Even if you don’t have visible bumps on the skin, you may still be suffering from hemorrhoids. Unlike the external type, internal hemorrhoids form inside the lining of the rectum, and people with this type of hemorrhoids may not immediately realize they have them. If you think you may be suffering from internal hemorrhoids, feel free to contact La Peer Health Systems’ Hemorrhoid Center of Excellence for a consultation with our experienced GI and colorectal specialists.

Internal Hemorrhoids Symptoms and Causes

Internal hemorrhoids form when the vessels of the anal cushions swell, causing the surrounding tissue to increase in size and extend into the anal canal. Although this type of hemorrhoid is often painless, sufferers may notice blood in their bowel movements or on the toilet tissue. People with internal hemorrhoids may also experience an itching or throbbing sensation around the anus.
In certain cases, internal hemorrhoids can become prolapsed, meaning that they protrude from the anus. When left untreated, this condition can be incredibly painful. If you’re experiencing prolapsed hemorrhoids, don’t hesitate to seek treatment.

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Treatment Options for Internal Hemorrhoids

Internal hemorrhoids may be difficult to treat with traditional creams, ointments or pads. If you’re experiencing persistent internal hemorrhoids or prolapsed hemorrhoids that protrude from the anal canal, you may need medical attention to resolve the condition.

The GI and colorectal specialists at the Hemorrhoid Center of Excellence offer a variety of procedures for treating internal hemorrhoids. A popular treatment is sclerotherapy, in which a chemical solution known as a sclerosant is injected into the tissue around the hemorrhoid. For more severe internal hemorrhoids, doctors may need to perform a hemorrhoidectomy to remove the hemorrhoid permanently.

One of the most common methods for treating internal hemorrhoids, rubber band ligation involves the placement of a band around the hemorrhoid to cut off the circulation. Once blood circulation is cut off from the hemorrhoid, it falls off and passes painlessly through the system. The procedure is painless and can be performed without anesthesia in the doctor’s office.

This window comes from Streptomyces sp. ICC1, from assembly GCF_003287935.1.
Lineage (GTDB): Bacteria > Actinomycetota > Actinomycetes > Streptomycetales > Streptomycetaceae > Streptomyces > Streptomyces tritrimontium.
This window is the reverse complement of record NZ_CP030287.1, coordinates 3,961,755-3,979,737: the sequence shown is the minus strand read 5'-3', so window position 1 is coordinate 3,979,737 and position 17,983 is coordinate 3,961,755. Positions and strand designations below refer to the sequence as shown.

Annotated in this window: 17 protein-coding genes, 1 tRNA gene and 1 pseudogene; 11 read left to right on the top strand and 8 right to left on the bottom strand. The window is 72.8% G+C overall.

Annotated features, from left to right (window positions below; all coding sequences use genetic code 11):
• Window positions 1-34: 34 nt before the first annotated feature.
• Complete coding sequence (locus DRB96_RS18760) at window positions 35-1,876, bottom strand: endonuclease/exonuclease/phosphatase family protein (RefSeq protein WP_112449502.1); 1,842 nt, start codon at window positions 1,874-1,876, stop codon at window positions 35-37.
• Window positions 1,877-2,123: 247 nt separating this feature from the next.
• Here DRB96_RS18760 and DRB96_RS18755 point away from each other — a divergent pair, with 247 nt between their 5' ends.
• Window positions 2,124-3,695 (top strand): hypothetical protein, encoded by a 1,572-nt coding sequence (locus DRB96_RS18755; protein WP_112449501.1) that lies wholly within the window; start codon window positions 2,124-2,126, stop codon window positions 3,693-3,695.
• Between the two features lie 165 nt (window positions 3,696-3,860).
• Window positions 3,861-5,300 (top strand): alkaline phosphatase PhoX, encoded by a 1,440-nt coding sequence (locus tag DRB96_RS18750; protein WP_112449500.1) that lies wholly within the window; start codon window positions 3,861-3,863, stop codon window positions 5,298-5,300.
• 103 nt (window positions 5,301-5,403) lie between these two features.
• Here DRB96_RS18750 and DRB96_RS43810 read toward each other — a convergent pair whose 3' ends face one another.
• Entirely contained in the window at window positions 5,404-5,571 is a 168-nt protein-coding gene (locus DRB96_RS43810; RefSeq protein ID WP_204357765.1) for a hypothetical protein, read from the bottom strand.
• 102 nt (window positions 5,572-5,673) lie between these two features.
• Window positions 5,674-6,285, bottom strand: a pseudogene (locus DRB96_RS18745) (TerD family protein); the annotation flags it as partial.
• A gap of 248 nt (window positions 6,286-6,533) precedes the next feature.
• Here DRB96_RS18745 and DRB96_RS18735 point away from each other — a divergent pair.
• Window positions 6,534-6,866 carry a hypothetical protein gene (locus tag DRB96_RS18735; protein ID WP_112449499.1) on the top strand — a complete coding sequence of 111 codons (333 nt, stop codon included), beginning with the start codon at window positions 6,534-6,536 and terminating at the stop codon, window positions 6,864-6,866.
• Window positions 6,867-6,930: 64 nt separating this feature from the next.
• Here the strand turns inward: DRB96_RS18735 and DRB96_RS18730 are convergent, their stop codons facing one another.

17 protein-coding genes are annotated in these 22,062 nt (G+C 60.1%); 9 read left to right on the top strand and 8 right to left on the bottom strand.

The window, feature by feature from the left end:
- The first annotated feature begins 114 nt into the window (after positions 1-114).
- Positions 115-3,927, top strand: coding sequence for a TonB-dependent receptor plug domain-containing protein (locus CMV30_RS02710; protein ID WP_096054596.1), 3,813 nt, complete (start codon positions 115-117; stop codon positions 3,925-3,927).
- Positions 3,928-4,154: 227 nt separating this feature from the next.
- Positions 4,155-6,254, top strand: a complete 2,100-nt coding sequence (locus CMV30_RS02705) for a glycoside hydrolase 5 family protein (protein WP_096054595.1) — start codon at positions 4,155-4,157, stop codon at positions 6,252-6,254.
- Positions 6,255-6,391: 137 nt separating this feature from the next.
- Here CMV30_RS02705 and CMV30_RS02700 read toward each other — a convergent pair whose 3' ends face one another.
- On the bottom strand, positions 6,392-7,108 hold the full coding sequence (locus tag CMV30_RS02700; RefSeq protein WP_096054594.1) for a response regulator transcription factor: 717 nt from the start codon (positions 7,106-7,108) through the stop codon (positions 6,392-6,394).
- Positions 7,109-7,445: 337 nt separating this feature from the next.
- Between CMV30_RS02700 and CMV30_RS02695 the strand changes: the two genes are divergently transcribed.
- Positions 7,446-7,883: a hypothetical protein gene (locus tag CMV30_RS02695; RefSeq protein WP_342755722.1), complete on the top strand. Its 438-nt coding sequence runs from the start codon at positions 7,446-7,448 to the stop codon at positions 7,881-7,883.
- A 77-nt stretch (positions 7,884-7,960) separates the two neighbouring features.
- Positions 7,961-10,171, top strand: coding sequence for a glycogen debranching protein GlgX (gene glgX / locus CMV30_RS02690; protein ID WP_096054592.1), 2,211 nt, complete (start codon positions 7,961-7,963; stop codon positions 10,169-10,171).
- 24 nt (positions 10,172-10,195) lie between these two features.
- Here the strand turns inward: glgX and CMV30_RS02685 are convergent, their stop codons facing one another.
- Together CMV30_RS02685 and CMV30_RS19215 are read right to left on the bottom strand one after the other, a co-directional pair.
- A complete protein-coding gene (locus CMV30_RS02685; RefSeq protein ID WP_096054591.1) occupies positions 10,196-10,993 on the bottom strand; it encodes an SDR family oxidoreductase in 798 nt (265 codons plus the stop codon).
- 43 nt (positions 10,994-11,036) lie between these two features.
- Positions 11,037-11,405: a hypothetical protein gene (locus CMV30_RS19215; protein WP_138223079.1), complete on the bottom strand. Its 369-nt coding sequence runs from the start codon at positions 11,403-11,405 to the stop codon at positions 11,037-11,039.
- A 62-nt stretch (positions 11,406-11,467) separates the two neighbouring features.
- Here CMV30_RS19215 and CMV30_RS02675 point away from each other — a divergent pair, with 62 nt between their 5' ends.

Frequently Asked Questions

Q: How are internal hemorrhoids diagnosed?

A: To diagnose internal hemorrhoids, our surgeons may need to insert a slender tube called an anoscope into the rectum. The tool has a light at the end, allowing doctors to see inside the rectum.

Q: Are internal hemorrhoids painful?

A: Internal hemorrhoids develop far inside the rectum, where there are fewer pain-sensing nerves. For this reason, internal hemorrhoids are typically less painful than the external variety.

Q: Will I need a colonoscopy to diagnose internal hemorrhoids?

A: No, but our Los Angeles surgeons could perform a colonoscopy to rule out any more serious conditions.

Q: When should I seek medical attention for internal hemorrhoids?

A: You should see a doctor for persistent internal hemorrhoids or prolapsed hemorrhoids that protrude from the anal canal.

Q: How can I prevent internal hemorrhoids in the future?

A: Eating healthy, exercising regularly, and drinking plenty of fluids can help reduce your risk of developing both internal and external hemorrhoids.

Contact Us to Schedule an Appointment

If you think you may be suffering from internal hemorrhoids, feel free to contact the board-certified colorectal and gastrointestinal doctors at the Hemorrhoid Center of Excellence for a consultation. We can be reached at (888) 742-2032 or by filling out the contact form on this website.

Next, read about external hemorrhoids.